Life at sea is an enigma for those on land. There are many stories in circulation- some true and some false about being a seafarer. Being a sailor like any other profession has its ups and downs. However, let’s clear some of the myths associated with life at sea:-
- Looking at sea day in and out can get boring and exhausting: Really! Do people living on land get bored of looking at the land for long periods? I think not. So, why do people think that sailors would get bored of the ocean? At the least adrift we often wake up to the sights of an island right beside us, or perhaps a couple of dolphins swimming along our vessel, or the birds chasing it. The views most days and nights are breathtaking. Nothing to get bored with.
- Mariner’s life is the most effortless: False! Like all other professions Merchant Navy requires people to work. Rather at times it can be more demanding. However, it is to be noted that remuneration is directly proportional to the efforts and work that you put in. So, rewards are always worth the effort.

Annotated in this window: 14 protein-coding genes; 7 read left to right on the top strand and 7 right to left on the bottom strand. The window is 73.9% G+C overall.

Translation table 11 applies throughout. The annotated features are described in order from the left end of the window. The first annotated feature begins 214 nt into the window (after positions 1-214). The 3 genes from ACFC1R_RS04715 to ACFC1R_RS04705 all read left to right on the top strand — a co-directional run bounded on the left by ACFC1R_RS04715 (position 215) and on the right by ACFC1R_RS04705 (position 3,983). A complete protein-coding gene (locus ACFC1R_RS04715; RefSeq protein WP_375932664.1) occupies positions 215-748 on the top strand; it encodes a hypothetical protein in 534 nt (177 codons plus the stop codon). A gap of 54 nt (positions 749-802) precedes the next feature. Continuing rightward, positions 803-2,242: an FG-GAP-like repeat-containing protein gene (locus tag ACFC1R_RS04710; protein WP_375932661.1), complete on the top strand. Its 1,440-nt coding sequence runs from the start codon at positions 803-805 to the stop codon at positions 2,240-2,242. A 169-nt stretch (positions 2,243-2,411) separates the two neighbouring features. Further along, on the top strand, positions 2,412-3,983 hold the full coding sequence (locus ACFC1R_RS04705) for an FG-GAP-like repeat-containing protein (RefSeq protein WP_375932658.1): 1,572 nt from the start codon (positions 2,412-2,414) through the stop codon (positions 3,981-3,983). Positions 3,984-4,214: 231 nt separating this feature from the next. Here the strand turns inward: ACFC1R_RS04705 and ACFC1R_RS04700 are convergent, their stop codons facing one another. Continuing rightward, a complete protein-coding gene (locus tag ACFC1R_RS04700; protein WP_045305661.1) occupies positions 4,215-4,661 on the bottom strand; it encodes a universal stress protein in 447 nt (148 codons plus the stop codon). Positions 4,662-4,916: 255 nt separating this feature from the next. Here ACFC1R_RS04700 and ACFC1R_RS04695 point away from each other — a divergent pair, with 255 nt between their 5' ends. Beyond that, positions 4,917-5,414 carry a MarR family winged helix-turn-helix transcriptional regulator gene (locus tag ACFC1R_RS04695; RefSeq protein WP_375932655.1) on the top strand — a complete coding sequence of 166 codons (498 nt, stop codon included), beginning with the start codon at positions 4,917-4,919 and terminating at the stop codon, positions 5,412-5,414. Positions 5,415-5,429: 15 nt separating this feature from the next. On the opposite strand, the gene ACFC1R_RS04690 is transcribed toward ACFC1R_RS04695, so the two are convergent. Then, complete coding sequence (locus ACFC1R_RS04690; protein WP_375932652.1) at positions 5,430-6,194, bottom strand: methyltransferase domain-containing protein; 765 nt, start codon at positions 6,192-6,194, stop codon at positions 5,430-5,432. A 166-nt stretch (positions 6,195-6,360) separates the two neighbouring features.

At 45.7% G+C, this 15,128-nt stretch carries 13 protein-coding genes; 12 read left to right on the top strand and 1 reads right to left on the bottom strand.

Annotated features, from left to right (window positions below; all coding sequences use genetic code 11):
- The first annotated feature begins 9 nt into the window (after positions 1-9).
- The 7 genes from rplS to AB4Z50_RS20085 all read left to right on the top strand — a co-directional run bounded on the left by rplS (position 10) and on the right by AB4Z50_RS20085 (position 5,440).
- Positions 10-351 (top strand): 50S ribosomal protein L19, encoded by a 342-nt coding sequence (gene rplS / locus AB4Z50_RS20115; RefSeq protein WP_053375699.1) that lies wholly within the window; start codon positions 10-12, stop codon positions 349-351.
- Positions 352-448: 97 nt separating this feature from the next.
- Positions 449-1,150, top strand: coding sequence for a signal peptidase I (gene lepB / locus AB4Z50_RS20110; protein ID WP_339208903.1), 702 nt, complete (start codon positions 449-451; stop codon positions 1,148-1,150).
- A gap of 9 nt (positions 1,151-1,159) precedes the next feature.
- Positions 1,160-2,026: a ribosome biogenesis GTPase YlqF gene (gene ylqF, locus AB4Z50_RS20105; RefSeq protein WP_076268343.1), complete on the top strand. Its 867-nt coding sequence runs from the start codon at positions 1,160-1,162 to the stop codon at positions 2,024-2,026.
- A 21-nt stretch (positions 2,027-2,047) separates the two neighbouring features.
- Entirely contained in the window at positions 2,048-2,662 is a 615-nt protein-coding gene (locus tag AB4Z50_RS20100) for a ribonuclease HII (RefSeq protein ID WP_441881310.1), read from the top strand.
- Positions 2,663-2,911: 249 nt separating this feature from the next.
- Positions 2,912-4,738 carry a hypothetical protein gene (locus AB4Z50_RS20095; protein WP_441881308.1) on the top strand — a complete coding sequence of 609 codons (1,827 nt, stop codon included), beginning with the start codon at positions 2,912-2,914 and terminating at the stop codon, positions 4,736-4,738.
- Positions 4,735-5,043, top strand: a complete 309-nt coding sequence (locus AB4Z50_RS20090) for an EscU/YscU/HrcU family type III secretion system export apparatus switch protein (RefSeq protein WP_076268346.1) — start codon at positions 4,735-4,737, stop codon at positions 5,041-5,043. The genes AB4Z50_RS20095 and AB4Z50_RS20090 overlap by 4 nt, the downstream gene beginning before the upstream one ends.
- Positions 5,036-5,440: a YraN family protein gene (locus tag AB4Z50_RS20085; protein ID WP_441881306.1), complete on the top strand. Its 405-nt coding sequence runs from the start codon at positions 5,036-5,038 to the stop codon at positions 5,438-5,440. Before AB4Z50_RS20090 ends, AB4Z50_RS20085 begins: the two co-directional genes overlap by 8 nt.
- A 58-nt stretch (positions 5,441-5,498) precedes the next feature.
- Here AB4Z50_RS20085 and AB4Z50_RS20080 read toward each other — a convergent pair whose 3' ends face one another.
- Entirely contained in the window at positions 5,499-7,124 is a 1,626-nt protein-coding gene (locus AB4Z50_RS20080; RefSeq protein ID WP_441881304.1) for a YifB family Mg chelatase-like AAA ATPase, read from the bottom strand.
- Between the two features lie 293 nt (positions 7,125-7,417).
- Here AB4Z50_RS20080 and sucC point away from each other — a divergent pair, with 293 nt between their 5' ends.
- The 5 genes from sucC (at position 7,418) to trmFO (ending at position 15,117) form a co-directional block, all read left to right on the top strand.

- Sea sickness, everyone suffers it: Absolutely incorrect! We don’t deny that some people might get sea sick some of the time but it is not true for everyone. You easily get used to the motion of the vessel as it moves through the ocean. So, nothing to be scared of.
- Alcohol flows endlessly on the ship: In the past, when the pirates and war ships ruled the seas this might have been true. However, nowadays excess liquor can prompt your termination. Organizations have a zero tolerance for drunken sailors, on account of all the mishaps brought about by drunken sailors in the past. There are permissible limits for liquor, anything over that is intolerable.
- Ships cause too much pollution: That’s a rumor which has no basis in fact. Sea vessels are accountable for only 3% of the world’s aggregate pollution. The rest originates from the vehicles and industries on land itself.
At the end the conclusion is that life at sea, like life on land is not always a smooth sail. There are highs and lows. But don’t believe the rumors. You need to experience it to understand it.